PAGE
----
- Problem Definition
When the project reach to final stage of construction and ready to be commissioning and start up, most likely a lot of issues will take place if we don’t have a proper transfer of information from the contractor to the client.
2. Identify the Feasible Alternative
The transfer/handover period can be a very stressful time for contractors ’staff, and building owners and occupants alike as spaces become occupied and operation of the facility starts. The commissioning and fine tuning operations during handover can impact heavily on core business of the Client if not managed in a structured manner.
3. Development of the Outcome for Alternative
Projects will require a dedicated project meeting to discuss the project handover process and to agree on requirements and outcomes. The meeting should be held no less than four weeks prior to the proposed project completion date.
The project manager will arrange this meeting with all stakeholders (architects, engineers, head contractor, major subcontractors and Property Services Facilities Manager or delegates).
- Selection of Criteria
The agenda for the meeting would include:
- Introduction and reason for the meeting.
- Plant and equipment asset detail collection.
- Maintenance manuals.
- Prescribed essential safety and health features and measures (PESHFM) maintenance.
- During the defects liability period (DLP) – Understanding and process development.
- Defects management and after-hours callouts.
- Connection and commissioning.
- Systems operational training planning.
- Licenses and certificates.
- Warranties and guarantees.
- Security systems (includes key handover process).
- Space use information verification.
- Analysis of the Alternative.
A ‘certificate of practical completion ‘shall not be issued and the project will not be handed over (for occupation and use) until the following five important ‘contracted’ activities have been undertaken or fulfilled:
- Connection and commissioning of all systems, plant and equipment shall be complete and all testing data and reports made available (as part of the maintenance manuals to be supplied).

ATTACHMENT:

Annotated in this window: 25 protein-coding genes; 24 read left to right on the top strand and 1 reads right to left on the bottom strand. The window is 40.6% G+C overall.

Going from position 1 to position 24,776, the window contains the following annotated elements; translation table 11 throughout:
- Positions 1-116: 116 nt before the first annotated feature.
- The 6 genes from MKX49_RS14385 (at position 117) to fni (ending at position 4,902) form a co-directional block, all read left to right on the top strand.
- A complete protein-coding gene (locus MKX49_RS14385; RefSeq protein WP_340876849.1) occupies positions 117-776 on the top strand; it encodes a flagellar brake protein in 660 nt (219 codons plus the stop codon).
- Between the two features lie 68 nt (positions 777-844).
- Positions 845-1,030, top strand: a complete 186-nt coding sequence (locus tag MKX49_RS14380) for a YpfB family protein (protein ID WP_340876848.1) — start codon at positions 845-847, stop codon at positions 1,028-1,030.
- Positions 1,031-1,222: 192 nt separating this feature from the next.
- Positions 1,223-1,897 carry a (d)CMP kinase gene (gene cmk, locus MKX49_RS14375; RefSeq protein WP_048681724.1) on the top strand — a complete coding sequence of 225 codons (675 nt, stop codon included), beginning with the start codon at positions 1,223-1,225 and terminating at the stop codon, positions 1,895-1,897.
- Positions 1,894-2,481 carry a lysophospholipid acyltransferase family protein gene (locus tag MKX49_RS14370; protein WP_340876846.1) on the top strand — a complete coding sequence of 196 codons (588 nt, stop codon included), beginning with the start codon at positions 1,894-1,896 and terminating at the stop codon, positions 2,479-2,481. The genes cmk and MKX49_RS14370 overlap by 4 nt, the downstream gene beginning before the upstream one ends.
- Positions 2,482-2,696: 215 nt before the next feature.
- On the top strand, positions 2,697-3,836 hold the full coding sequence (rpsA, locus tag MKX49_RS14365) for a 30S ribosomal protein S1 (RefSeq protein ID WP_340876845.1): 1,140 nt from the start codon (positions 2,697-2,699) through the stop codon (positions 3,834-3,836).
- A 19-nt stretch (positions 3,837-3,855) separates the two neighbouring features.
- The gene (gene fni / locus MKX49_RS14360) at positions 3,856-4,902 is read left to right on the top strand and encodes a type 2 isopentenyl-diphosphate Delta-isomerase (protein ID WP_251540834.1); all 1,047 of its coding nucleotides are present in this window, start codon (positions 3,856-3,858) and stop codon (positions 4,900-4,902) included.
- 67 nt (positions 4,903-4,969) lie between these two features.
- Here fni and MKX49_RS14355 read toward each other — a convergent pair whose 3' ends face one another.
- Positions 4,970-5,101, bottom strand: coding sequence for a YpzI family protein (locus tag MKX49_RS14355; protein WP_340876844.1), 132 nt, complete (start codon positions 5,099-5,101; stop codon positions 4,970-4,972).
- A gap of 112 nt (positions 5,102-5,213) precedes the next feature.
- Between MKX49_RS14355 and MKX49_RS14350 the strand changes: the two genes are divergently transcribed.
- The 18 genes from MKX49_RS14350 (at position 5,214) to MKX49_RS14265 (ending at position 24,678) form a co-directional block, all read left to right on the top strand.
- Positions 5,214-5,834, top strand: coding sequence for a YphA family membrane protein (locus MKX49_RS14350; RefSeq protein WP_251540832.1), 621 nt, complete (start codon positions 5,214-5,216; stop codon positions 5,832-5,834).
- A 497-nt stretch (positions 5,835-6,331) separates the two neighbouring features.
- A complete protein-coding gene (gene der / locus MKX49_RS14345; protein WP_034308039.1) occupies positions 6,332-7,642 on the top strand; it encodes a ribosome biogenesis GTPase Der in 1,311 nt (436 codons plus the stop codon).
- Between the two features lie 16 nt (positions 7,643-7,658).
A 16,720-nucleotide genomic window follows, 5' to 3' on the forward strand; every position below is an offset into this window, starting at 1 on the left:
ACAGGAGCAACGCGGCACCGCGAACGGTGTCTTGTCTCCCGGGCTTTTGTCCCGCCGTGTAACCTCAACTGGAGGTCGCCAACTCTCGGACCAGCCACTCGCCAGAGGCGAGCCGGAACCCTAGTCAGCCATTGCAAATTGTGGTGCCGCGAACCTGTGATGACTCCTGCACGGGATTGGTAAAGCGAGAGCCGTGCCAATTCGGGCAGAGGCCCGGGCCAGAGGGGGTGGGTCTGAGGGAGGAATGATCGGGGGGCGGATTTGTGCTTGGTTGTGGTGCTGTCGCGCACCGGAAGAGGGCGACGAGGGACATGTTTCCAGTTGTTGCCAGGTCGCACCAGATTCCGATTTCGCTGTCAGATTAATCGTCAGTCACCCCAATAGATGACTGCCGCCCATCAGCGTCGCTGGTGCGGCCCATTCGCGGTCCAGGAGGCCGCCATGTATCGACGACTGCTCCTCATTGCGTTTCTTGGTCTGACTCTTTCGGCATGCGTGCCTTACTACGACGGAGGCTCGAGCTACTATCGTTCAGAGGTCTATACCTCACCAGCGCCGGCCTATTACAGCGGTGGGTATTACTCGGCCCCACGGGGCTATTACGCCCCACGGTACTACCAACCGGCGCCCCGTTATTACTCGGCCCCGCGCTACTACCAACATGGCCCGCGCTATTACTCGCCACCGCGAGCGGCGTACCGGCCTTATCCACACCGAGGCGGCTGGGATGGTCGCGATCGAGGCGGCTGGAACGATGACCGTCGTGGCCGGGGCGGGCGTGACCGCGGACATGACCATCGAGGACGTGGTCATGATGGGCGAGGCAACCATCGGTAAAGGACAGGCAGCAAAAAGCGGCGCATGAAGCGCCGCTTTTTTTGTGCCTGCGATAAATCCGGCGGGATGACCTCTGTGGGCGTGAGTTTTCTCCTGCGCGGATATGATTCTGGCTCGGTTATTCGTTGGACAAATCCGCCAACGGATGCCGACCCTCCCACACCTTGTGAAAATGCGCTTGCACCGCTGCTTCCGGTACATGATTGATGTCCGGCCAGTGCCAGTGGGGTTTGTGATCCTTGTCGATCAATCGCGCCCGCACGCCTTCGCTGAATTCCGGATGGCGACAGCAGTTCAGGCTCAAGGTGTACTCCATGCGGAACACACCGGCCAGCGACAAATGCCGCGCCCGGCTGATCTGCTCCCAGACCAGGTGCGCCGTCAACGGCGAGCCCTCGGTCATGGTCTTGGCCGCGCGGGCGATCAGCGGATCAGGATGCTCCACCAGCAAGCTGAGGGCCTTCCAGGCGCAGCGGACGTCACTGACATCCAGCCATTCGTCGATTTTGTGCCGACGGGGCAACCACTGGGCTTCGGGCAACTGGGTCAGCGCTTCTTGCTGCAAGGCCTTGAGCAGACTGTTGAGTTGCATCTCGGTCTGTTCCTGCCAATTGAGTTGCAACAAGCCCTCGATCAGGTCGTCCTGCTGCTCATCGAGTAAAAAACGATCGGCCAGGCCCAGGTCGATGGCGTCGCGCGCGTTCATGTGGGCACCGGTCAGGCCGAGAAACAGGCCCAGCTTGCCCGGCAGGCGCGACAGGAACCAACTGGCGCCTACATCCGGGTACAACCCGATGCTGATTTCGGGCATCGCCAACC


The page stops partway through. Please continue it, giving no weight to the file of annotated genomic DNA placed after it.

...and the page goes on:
- Licenses, certifications and registrations required by Workplace Standards, the Tasmanian Building Act or any other legislation shall be provided prior to taking occupancy or accepting the project as being handed over.
- Defect liability period (DLP) maintenance management processes shall be in place and confirmed by the University’s Property Services unit and the maintenance service provider.
- Training sessions will have been successfully held to the satisfaction of operational managers in each field of expertise.
- As-constructed or as-removed information must be supplied, at a minimum in draft prior to the project handover meeting.
- Selection of the Preferred Alternative.
The Policy Statements for the listed Five Activities in the previous section are:
- Connection and commissioning of all systems:
Specific testing and commissioning requirements and programs for individual projects will be those that are agreed at a pre-commissioning meeting attended by the contractor, project management, and Property Services staff. Connection testing and commissioning of all systems, plant and equipment shall be complete to the satisfaction of the Consulting Engineer/s.
All licenses, certifications and documentation required by Workplace Standards or by any other specialized legislation shall be provided prior to taking occupancy or accepting the project as being handed over.
- Defect liability period (DLP) maintenance management processes:
Maintenance does not include construction defect repairs. Defects are dealt with separately under the construction contract.
- Training sessions:
Successful operational, familiarization and maintenance training sessions will have been held to the satisfaction of Client managers in each field of expertise prior to handing over the works for occupation or use.
As-constructed information is required by the University to allow a smooth transition from project to actual use or occupation. As-constructed information includes schedules of equipment, technical data and manufacturer’s technical literature including performance information on individual plant and equipment; original software programs and all passwords; copies of certifications and warranties; all test results, maintenance schedules and completes as-built drawings in CAD format; list of suppliers; list of programmed operational time periods, thermostatic settings, etc.
7. Performance Monitoring and the Post Evaluation of Result.
The handover of a project to the client at the end of construction is a very important stage of the project procurement process and facility operation success. A well organized, efficient and effective transfer of information from project works to the University is essential.
- Presentation-Process. (2013, August). New Idea Power Point. Retrieved July 20, 2014, from http://www.presentation-process.com/new-idea-powerpoint-template.html.
- UTAS (2011, August). Project Handover Guidelines Retrieved August 10, 2014, from http://www.utas.edu.au/__data/assets/pdf_file/0009/159507/Project-Handover-Guidelines.pdf
- Cobalt PM (2013, December). The Keys to a Successful Project Handover. Retrieved August 10, 2014, from http://cobaltpm.com/keys-to-successful-project-handover/